High Vitamin D levels reduce the risk of colorectal Cancer by 31%, has found a new international study.
Vitamin found in fat fish and sunlight strengthens resistance to gastric cancer by blocking a common gateway through which cancer cells pass and is more protective for women.
Harvard School Public Health Report TH Chan sheds light on a long-held theory, which has so far not been proven.
It also suggests that the ideal amount of vitamin D that should be present in the body may be higher than the current guidelines suggest.
This study is another reminder to give priority to the vitamin D load, as about three-quarters of Americans and one-fifth of Britons have deficiencies.
While vitamin is difficult to find in natural foods, experts warn of the additions that may have not been rigorously tested.
"In the past, significant differences between the tests have made it difficult to integrate vitamin D data from different studies," explained Regina G. Ziegler, an epidemiologist at the National Cancer Institute and co-author of the study.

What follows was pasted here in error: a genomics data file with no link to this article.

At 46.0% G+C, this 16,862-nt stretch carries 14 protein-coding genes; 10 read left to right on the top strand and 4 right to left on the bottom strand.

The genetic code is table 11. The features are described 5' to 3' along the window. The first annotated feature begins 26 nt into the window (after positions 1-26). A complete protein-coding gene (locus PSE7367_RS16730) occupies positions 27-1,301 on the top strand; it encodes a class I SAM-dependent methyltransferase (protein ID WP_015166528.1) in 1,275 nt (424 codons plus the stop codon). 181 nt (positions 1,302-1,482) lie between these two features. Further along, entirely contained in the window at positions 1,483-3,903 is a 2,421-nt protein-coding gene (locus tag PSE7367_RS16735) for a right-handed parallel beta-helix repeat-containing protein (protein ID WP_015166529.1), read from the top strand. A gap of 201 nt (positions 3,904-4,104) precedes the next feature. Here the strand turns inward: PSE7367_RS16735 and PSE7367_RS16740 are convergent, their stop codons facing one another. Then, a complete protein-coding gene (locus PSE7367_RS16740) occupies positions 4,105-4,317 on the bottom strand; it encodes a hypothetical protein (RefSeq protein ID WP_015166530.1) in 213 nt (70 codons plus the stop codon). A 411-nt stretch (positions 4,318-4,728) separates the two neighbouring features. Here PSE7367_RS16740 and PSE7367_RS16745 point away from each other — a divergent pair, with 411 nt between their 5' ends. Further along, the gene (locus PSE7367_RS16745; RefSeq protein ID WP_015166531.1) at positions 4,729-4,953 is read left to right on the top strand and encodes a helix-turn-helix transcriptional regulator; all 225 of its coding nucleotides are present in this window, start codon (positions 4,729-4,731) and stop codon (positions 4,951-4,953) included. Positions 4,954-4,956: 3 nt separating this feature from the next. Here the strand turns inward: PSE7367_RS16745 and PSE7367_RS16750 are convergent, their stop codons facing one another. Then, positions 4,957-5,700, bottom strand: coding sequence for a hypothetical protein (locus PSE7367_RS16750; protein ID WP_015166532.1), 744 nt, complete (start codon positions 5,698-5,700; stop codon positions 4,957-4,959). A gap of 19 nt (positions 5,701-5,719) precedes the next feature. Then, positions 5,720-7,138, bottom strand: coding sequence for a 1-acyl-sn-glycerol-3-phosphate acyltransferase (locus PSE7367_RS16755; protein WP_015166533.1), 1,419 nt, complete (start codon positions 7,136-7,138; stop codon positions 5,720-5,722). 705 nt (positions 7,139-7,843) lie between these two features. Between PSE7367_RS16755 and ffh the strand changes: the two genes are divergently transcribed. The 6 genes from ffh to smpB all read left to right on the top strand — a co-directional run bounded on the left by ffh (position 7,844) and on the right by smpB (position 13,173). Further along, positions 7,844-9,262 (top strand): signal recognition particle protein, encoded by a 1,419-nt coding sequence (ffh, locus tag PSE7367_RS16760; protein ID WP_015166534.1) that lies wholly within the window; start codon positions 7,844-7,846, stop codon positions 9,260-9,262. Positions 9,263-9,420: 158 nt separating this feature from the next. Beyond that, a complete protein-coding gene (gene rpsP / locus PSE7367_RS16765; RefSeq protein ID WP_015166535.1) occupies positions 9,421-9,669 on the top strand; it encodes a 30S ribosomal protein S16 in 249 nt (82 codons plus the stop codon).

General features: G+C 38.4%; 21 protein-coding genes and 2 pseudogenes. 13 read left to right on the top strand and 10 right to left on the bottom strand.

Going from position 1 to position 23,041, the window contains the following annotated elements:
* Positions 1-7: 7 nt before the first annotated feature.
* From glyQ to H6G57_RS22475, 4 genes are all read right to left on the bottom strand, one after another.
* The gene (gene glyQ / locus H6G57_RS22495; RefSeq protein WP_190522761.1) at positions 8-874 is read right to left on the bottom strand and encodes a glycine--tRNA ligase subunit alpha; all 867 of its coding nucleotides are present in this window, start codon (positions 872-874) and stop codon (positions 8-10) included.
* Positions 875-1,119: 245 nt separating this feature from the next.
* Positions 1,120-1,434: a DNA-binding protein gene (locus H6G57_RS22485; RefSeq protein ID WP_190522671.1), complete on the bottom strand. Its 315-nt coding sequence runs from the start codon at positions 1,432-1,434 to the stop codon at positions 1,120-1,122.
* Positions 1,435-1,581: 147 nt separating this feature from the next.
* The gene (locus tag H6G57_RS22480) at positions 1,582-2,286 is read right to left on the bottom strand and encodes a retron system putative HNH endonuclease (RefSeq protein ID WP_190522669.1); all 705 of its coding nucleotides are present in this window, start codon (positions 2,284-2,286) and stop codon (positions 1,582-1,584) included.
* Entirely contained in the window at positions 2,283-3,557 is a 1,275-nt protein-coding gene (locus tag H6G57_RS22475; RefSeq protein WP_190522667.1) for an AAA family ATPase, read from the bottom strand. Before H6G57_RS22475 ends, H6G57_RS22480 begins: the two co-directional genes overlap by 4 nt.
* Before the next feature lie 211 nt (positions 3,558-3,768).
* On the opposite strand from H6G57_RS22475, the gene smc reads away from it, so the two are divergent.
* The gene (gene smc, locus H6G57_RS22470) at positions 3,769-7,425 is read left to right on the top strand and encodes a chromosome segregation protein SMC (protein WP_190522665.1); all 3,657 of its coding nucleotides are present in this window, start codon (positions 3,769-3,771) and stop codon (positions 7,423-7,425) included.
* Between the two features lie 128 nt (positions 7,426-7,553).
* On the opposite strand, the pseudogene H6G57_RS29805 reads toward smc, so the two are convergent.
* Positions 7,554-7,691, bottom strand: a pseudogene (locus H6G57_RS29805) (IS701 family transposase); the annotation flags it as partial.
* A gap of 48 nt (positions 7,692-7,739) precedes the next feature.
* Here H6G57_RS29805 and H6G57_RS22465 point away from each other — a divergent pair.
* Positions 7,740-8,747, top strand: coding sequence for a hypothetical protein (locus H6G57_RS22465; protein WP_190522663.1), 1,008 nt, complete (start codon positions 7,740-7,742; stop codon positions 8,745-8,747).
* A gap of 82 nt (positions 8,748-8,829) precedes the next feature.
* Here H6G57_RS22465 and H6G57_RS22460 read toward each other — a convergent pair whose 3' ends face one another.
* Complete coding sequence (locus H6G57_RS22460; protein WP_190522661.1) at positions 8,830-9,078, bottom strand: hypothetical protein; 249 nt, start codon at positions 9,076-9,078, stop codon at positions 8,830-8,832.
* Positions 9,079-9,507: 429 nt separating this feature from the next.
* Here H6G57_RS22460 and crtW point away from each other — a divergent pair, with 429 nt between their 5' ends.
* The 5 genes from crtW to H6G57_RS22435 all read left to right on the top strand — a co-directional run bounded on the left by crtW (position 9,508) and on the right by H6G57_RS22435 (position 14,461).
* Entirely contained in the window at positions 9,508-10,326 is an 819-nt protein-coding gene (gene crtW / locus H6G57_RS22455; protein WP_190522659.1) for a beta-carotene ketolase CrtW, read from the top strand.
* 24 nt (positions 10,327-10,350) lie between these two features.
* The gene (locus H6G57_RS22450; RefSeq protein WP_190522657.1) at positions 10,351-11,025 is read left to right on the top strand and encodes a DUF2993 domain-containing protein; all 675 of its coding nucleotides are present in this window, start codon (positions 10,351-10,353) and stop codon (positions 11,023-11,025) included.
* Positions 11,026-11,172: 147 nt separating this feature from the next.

"This calibration approach has enabled us to systematically examine the risk over the wide range of internationally watched D vitamin levels," she added.
Colorectal Cancer is the third most common cancer and the third leading cause of male and female cancer deaths in the US, with about 140,250 new cases and 50,630 deaths expected in 2018.
"Currently, health agencies do not recommend vitamin D to prevent colorectal cancer. This study adds new information that agencies can use when examining evidence for vitamin D guidance and suggests that recommended concentrations of bone health may be lower than optimal for the prevention of colorectal cancer, "said Marji L. McCullough, an American Cancer Association epidemiologist and co-author of the study.
The study was published online today in National Cancer Institute.
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